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[livejournal.com profile] chinders has become completely obsessed with Hamilton. This seems to happen a lot. But if you don't understand the reference in the title and you would like to, look! The whole cast album's on YouTube! Here's the relevant song.

(Management is not responsible for resulting musical theater addictions. If your earworm lasts longer than 24 hours, seek medical treatment or listen to something else real loud.)

Anyway, this is really good advice for our current stage of parenting.

Talk less.
Especially when you're giving instructions. Yes, kids this age can understand and follow multi-step directions. But they need some processing time to do it.

Furthermore, when tantrums are happening, interaction prolongs them. As long as there's an argument to be had, the kid will reflexively continue having the argument. Make your point concisely once, then stop. Eventually the flailing will burn itself out. But every time you say something (or, in M's case, try to touch her -- I hear some kids like being held when they're upset, but NOT THIS ONE) you reset the clock.

Example from this morning: Morgan is chewing on the edge of a box of Go Fish cards.
Aaron Burr: If you put cardboard in your mouth it will get wet and the box won't hold the cards anymore. ::waits for child to process information and come to conclusion that she should probably take the box out of her mouth; or not, honestly, no particular skin off my nose either way::
Alexander Hamilton: Morgan! Stop chewing on the box! It'll get all wet and the cardboard will fall apart and then it won't hold the cards in! Then you won't have a box and the cards will get lost! So you should stop chewing on that right now! Or the box will break! Morgan! Stop chewing!

Smile more.
Two points: One, if you can think of a way to make it a game, make it a game.

Example from yesterday: Morgan is scared of the doctor and doesn't want to lie down so he can check her tummy. She has brought a stuffed animal along to keep her company.
Aaron Burr: Do you want Figment?
Morgan: Yeah.
Aaron Burr: Here he comes! Oh no! He's jumped on you and knocked you over! ::gently tilts M backwards onto the exam table::

Two, praise is magic. Catching kids being good and thanking them for behaving nicely or being considerate or doing their chores promptly makes everybody happy.

Don't let them know what you're against or what you're for.
Okay, for this to be parenting advice you have to interpret it a bit differently than it's meant in the song. But I find it helpful to keep in mind during tantrums that I don't need to argue her into my position. As the parent I have all the power; I have already made the decision; I am waiting for her to accept it or emotionally process the disappointment or whatever, but I don't need her to agree with me. (I am in fact totally happy to have discussions about what the rules ought to be at some other time, when everyone is calm and capable of discussing them and bringing up relevant points, but not when there is already upset happening.)

Also, it helps a lot to be able to present choices you are more or less indifferent between. Either you get your shoes on and your dishes put away by X time and we'll go do Y fun thing, or you don't and we'll stay home. If your room is picked up you can have iPad time, otherwise find something else to do. It's much easier on me having a plan for either way things could go; otherwise I am standing there banging my head against a brick wall trying to figure out why the child does not want to do some ridiculously simple thing and is blocking the whole rest of the day. Obviously I usually have a preference here, and I don't generally mind telling her that I am sad that, say, she wouldn't get dressed so we have run out of time to go to the zoo this morning, but the more I practice non-attachment to my vision of how the day will go, the better the day in fact usually goes.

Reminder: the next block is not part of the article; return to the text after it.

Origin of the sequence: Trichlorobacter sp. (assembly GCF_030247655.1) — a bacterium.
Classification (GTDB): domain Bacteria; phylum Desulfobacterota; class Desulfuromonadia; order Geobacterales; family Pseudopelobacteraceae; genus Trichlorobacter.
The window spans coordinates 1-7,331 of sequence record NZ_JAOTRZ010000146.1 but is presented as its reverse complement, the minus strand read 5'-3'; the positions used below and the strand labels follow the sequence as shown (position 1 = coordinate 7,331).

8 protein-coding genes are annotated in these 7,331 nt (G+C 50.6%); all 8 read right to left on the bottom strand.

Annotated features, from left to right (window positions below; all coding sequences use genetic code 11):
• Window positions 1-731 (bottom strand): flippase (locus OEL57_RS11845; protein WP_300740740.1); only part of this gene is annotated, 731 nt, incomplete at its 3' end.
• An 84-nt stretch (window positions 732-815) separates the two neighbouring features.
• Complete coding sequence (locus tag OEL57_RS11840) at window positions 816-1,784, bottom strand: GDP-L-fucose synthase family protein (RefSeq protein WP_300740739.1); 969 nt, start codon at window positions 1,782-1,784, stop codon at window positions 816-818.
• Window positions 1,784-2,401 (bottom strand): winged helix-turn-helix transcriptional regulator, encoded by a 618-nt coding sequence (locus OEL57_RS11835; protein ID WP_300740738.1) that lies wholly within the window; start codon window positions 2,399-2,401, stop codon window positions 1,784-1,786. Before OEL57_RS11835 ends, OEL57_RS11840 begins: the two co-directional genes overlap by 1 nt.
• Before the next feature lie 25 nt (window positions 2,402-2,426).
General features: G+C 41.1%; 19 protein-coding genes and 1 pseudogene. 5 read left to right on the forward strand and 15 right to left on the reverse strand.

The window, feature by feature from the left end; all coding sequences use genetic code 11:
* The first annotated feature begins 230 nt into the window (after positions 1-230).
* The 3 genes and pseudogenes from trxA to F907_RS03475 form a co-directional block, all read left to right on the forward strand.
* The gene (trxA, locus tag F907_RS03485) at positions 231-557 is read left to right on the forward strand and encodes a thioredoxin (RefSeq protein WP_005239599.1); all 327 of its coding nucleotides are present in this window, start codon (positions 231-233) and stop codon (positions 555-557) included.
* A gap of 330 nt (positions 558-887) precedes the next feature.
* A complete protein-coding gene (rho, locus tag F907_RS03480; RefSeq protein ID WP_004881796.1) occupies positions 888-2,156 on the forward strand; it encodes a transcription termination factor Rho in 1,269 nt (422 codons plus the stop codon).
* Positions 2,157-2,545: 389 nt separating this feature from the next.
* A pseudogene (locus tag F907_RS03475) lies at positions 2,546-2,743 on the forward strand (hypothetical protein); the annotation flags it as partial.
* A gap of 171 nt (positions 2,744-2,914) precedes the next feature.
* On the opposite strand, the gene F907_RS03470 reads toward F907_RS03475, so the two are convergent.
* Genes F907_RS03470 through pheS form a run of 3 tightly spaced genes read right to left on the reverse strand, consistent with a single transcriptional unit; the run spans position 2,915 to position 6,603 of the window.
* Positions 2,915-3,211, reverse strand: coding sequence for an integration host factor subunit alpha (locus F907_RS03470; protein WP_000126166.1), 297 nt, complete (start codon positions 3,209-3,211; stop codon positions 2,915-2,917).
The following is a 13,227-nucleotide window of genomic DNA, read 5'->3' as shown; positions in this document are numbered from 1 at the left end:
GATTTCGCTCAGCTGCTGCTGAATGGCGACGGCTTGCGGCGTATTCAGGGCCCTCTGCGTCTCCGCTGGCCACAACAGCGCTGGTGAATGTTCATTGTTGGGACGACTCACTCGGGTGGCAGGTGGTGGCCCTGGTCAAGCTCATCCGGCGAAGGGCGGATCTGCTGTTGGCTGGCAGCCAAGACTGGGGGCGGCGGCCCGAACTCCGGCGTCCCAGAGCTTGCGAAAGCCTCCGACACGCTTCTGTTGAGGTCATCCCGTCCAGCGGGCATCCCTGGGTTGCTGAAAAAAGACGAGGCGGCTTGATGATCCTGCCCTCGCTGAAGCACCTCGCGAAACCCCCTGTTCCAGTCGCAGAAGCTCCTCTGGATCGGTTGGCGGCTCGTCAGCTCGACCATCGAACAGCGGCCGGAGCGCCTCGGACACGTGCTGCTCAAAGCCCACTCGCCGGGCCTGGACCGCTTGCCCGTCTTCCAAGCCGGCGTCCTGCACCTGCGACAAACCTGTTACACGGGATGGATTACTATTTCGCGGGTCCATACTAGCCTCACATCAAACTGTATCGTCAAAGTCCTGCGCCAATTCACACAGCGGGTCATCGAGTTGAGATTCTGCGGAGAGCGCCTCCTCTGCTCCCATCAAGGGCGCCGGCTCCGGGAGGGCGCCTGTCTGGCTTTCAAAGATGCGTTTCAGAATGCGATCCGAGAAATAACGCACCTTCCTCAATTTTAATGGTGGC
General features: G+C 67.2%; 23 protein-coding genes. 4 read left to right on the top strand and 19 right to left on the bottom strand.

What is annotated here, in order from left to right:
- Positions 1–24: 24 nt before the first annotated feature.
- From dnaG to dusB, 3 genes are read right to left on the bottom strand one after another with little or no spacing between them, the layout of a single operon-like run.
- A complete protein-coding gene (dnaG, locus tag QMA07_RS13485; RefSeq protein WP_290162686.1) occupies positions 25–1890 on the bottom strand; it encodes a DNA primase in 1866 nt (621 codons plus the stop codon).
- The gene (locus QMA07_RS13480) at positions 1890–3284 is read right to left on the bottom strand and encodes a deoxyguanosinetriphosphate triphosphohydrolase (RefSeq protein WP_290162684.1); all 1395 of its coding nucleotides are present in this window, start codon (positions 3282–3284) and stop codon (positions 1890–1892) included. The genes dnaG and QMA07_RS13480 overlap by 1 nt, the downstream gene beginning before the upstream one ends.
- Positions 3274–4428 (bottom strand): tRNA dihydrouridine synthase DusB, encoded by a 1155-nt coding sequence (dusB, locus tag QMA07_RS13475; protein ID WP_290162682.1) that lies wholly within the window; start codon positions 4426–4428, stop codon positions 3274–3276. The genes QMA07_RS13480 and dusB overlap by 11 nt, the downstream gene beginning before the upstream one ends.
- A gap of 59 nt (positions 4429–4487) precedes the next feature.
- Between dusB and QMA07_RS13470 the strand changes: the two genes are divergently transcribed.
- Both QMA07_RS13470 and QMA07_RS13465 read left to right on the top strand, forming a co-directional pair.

Furthermore, kids this age are practicing differentiating themselves from their parents. That means that they have fairly recently realized that they are independent entities, and just because you told them to do something doesn't mean they have to do it. So direct instructions will tend to invite "No!" or ignoring you or otherwise experimenting with Not Doing What Parents Say, while information that reminds them what they're supposed to be doing without actually being an instruction doesn't trigger that reflex.

Example from this morning: Morgan requests help picking up a pile of stuff on the kitchen counter.
Alexander Hamilton: Okay, start with these hair clips. Your hair stuff box is over on the table by the comfy chair, so go put the clips in there and then put the box away where it goes, then come back and get the next thing.
Morgan plays with the clips while Alexander Hamilton puts away the bag they were in.
Alexander Hamilton: Morgan, are you going to put the clips away? Put the clips in the box and put the box away, it'll just take a minute.
Morgan: You do it!

Later, Morgan again requests help picking up.
Aaron Burr: Okay... I see some shoes and a pair of pajamas in the bathroom.
Morgan picks up the pajamas and puts them in the hamper, then returns for the shoes.
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